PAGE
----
NPH: And are there any concerns that states with smoke-free laws could weaken or repeal them?
Mahoney: Any law that is passed has the threat of being repealed. Additionally, weak laws are still being passed in some jurisdictions — and some strong laws currently are facing the threat of being watered down — due to misperceptions by legislative bodies about the dangers of secondhand smoke; the desire of their constituents to breathe smoke-free air in their workplaces and in places they visit; or the potential effects on business revenues.
We've seen a couple of instances at the local level where smoke-free ordinances were repealed before they went into effect, and a few attempts at the state level to put repeal measures on the ballot. For example, in Campbell County, Ky., the ordinance was passed shortly after an election, but before the new county officials took office. The new county officials repealed the ordinance before it went into effect. And in South Dakota a smoke-free law was scheduled to go into effect in 2009, but implementation was put on hold after opponents put a repeal measure on the ballot. In November 2010, the citizens of South Dakota voted against the repeal attempt and decided to keep the smoke-free law. These situations are rare. It is more typical to see attempts to reopen smoke-free laws to add language allowing smoking in certain types of venues.
NPH: What are the sorts of questions you’ve been fielding on smoke-free laws recently?
Mahoney: Just in the last two weeks, we've reviewed draft amendment language that is being considered by a state legislature and discussed the ramifications of those possible amendments with public health advocates; researched penalty provisions in a draft local ordinance, to see whether they are consistent with state law; and conducted research to help a governmental attorney prepare her brief in a court case where a bar owner is arguing that a smoke-free law should be overturned.
Earlier today, in our inaugural Idea Gallery Post, Matthew Myers, President of the Campaign for Tobacco-Free Kids, and Cheryl Healton, President & Chief Executive Officer of Legacy, shared their perspective on why Major League Baseball should ban smokeless tobacco. But they're not the only ones talking about this issue. Read on for other takes:
Bobby Valentine, a former major league player and manager of the New York Mets, wrote an op-ed in the New York Times entitled "Take the Dip Out of the Ball Game."
Everyone in baseball knows someone who chews — it’s estimated that a third of players use some form of smokeless tobacco. Even I chewed during games when I was really bored. For many of us, it is simply part of the sport. It wasn’t until I had chewed for years that I realized what a bad example I was setting and quit.
Sports writer Rob Neyer took a stance as well in this SBNation.com post.
I can't for the life of me understand why ballplayers aren't allowed to smoke tobacco in the ballpark, but are allowed to chew it.
And late today in a report from the Boston Globe, MLB Commissioner Bud Selig has indicated he personally believes that "smokeless tobacco should be banned at the Major League level, but that is a subject that we are required to bargain over with the Major League Players Association."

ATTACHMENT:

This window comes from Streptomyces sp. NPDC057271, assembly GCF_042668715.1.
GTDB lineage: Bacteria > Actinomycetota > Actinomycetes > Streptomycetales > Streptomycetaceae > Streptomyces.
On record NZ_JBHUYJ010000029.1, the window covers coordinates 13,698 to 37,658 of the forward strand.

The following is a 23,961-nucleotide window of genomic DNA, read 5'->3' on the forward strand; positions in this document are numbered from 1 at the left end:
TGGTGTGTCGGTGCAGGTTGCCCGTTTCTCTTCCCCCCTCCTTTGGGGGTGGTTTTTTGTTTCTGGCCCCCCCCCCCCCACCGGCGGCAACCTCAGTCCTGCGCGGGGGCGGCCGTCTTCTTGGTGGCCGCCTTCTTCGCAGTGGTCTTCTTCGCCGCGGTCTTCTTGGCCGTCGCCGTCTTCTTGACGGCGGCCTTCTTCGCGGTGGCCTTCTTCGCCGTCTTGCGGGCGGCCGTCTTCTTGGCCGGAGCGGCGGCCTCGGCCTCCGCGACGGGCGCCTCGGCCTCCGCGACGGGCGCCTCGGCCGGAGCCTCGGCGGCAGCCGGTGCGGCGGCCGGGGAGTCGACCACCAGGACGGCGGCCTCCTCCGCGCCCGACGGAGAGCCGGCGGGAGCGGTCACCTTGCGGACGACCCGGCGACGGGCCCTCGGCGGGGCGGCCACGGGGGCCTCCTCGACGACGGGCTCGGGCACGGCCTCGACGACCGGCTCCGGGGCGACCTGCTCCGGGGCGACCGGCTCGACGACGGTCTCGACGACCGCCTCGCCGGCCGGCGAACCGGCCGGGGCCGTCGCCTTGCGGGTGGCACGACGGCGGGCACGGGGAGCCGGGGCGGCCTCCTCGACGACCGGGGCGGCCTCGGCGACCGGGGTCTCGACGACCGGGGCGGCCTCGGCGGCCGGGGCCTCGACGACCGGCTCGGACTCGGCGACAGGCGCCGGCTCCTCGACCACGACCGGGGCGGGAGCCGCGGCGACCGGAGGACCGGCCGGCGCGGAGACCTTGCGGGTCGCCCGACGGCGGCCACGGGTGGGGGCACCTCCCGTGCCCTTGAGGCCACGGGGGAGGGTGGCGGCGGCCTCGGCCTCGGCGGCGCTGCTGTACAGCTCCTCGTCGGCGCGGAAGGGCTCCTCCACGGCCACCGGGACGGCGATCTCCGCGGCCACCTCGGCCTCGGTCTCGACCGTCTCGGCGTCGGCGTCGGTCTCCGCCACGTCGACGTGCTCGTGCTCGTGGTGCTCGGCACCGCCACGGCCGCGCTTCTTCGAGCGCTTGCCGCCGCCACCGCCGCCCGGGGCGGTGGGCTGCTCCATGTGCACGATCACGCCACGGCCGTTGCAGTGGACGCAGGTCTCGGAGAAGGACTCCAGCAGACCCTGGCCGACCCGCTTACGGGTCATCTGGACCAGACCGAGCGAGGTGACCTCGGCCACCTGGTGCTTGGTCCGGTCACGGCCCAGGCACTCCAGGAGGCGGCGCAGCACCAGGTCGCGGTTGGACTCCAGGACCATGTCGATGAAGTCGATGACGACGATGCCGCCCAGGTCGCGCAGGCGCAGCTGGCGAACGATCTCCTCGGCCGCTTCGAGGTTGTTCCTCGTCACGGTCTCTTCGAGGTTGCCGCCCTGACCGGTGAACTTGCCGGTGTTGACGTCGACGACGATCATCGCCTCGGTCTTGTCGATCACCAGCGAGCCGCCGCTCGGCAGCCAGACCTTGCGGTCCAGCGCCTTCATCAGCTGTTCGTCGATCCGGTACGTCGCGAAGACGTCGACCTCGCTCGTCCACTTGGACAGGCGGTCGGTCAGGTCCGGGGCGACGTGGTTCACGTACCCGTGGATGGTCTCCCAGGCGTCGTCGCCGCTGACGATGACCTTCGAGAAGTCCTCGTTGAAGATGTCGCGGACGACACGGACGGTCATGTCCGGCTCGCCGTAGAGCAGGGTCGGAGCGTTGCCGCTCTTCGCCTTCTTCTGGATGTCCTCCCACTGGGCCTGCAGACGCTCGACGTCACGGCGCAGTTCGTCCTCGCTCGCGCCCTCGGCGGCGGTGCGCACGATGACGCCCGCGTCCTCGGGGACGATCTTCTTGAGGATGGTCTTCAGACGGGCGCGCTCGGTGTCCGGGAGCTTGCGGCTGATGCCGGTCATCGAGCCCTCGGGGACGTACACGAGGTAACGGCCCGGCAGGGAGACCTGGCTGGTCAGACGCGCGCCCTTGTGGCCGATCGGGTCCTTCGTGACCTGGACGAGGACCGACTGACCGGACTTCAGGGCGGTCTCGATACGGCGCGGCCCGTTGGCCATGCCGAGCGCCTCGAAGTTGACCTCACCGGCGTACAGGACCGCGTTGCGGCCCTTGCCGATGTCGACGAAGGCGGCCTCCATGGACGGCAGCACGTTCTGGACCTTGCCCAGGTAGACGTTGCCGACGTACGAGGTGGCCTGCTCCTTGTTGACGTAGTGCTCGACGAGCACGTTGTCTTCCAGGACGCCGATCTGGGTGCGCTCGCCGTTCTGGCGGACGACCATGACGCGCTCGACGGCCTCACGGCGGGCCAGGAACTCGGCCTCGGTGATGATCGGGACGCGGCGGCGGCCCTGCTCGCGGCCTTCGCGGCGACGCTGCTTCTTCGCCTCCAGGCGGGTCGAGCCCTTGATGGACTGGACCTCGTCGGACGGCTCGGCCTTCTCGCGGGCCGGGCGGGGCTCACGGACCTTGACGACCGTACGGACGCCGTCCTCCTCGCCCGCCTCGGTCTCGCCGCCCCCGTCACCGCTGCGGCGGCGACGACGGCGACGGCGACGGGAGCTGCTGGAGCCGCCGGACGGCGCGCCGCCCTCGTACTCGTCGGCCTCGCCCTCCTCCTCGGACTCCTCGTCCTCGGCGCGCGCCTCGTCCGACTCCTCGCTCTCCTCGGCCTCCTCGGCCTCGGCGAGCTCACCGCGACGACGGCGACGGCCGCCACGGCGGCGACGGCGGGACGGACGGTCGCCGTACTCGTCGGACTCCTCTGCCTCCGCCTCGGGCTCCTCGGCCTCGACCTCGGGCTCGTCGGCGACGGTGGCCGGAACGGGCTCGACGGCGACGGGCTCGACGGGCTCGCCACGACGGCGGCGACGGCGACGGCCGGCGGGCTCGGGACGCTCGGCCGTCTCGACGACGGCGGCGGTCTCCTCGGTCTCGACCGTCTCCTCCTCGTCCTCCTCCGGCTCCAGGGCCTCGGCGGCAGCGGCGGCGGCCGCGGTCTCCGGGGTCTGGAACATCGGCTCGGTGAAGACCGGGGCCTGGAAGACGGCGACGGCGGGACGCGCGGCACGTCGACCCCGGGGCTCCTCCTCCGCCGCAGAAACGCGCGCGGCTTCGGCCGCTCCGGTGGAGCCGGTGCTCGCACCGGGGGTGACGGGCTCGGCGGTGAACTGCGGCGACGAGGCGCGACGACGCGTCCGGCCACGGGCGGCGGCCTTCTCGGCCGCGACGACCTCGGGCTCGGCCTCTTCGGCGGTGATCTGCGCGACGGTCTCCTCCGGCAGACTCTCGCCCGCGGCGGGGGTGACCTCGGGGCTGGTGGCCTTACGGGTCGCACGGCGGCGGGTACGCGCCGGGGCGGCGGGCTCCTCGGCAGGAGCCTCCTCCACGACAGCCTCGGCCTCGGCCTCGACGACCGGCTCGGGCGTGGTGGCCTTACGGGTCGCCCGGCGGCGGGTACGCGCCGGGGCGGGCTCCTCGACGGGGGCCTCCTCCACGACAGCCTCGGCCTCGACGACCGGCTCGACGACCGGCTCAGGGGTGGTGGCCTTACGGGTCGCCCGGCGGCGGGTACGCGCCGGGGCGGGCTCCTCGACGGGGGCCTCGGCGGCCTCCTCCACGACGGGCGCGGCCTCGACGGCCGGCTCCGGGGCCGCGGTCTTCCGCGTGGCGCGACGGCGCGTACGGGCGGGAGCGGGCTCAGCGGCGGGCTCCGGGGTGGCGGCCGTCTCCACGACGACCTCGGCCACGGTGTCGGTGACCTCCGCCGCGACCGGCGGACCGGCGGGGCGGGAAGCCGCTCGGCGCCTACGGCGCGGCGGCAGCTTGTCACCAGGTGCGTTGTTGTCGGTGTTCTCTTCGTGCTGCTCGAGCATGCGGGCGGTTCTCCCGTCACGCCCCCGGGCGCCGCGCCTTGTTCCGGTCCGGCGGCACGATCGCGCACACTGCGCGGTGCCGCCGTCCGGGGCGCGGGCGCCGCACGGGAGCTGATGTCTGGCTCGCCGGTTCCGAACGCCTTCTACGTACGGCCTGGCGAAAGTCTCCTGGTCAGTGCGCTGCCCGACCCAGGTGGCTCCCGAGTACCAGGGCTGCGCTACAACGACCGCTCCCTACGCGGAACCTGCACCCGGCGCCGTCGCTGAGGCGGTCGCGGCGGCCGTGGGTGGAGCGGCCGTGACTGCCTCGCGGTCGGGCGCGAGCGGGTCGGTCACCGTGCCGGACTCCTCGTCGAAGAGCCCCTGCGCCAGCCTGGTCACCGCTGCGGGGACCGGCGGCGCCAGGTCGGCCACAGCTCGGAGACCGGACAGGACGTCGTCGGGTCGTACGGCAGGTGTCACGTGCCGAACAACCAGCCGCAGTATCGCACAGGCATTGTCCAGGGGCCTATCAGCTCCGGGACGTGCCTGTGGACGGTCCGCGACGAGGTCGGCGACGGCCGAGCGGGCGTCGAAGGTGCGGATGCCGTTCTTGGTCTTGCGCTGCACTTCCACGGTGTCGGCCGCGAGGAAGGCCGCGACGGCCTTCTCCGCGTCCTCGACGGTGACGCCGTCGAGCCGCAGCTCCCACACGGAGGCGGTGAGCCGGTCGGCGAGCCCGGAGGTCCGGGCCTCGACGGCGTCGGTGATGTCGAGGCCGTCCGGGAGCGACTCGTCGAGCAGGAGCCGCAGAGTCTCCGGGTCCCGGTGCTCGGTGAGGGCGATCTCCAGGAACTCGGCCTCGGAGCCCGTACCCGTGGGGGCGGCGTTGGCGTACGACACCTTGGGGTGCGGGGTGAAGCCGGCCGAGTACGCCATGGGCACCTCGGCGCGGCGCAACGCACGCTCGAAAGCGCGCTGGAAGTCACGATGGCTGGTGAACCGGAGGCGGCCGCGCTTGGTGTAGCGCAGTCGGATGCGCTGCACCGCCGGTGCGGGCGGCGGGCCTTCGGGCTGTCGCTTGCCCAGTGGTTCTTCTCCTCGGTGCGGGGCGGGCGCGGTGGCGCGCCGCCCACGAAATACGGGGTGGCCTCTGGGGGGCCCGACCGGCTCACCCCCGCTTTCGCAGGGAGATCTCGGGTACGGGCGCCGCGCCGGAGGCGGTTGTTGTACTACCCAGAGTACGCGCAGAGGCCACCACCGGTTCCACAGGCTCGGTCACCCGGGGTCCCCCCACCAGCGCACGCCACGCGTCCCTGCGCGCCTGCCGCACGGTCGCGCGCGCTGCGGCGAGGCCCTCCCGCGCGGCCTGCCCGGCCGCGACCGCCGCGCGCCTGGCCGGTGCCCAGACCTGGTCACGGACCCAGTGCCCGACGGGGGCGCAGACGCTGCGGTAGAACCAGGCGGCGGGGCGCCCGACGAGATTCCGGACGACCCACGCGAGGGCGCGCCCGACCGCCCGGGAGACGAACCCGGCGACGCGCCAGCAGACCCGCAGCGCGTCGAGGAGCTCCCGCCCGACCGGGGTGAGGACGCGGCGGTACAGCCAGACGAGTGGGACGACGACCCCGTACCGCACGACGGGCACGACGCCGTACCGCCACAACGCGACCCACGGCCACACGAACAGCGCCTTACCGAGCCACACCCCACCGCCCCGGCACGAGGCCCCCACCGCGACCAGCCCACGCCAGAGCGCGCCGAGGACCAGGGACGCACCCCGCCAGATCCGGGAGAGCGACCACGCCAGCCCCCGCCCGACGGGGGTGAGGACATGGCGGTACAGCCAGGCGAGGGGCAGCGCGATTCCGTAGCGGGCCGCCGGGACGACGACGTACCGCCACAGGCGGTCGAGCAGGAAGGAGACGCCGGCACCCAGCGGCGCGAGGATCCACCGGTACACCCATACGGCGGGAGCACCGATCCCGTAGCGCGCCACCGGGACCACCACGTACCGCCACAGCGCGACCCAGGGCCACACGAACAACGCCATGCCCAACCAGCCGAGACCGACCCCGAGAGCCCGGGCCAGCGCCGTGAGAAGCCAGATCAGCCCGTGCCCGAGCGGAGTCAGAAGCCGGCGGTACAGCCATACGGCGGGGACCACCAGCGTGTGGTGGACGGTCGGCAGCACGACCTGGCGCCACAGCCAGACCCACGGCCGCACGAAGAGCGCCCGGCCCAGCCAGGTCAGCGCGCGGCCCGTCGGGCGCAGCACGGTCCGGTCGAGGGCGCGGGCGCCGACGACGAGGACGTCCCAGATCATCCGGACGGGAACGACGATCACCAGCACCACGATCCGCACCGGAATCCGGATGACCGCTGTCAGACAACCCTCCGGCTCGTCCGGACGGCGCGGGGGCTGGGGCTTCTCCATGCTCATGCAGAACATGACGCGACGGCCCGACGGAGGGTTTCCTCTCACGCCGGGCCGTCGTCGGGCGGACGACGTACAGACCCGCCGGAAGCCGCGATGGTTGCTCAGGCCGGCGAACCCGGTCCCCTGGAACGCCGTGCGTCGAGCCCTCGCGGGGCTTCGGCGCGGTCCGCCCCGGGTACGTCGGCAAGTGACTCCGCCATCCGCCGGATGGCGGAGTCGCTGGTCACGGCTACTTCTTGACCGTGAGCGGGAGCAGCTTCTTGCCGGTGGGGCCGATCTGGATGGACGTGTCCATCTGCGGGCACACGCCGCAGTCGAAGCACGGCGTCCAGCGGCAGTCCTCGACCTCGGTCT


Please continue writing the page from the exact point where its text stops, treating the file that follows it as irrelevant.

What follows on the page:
WEIGH IN: What are your thoughts on smokeless tobacco in MLB? Should professional athletes be held to a higher standard as role models?
Idea Gallery is a recurring editorial series on NewPublicHealth in which guest authors provide their perspective on issues affecting public health. Today's contributors are Matthew Myers, President of the Campaign for Tobacco-Free Kids, and Cheryl Healton, President & Chief Executive Officer of Legacy.
Every summer, millions of American children go to baseball stadiums across the country to watch their heroes play the national pastime. And even more kids watch the games on TV.
That means millions of kids see Major League Baseball players chewing and spitting out harmful tobacco products – creating the false impression that smokeless tobacco use is cool and athletic. About one-third of current Major League Baseball players use smokeless tobacco.
To protect the health of ballplayers and the kids who look up to them, we urge Major League Baseball and the Major League Baseball Players Association to ban tobacco use by players, managers, coaches and other team personnel at ballparks. The current talks on a new collective bargaining agreement give baseball a unique opportunity to make a powerful national statement about health.
Tobacco use is the number one preventable cause of death in the United States. Public health experts have concluded that smokeless tobacco is very addictive and causes cancer and other serious illnesses. And smokeless tobacco use among high school boys is spiking – it’s increased 36 percent since 2003 and an alarming 15 percent of high school boys currently use smokeless products.
In spite of these disturbing statistics, the tobacco industry still spends huge sums – more than $350 million per year at last count – to market smokeless products and often promotes them as a substitute for smoking. Tobacco companies continue to advertise these products in magazines that appeal to youth.
Baseball banned tobacco use in the minor leagues 18 years ago. The NCAA and the National Hockey League also prohibit tobacco use. Ending tobacco use in Major League Baseball would be another important step to help teach kids that tobacco use — in any form — is dangerous and can lead to serious diseases. It will also help keep our kids’ heroes healthy.
NewPublicHealth invites you to join and advance this conversation. Please share your comments below. We look forward to hearing from you.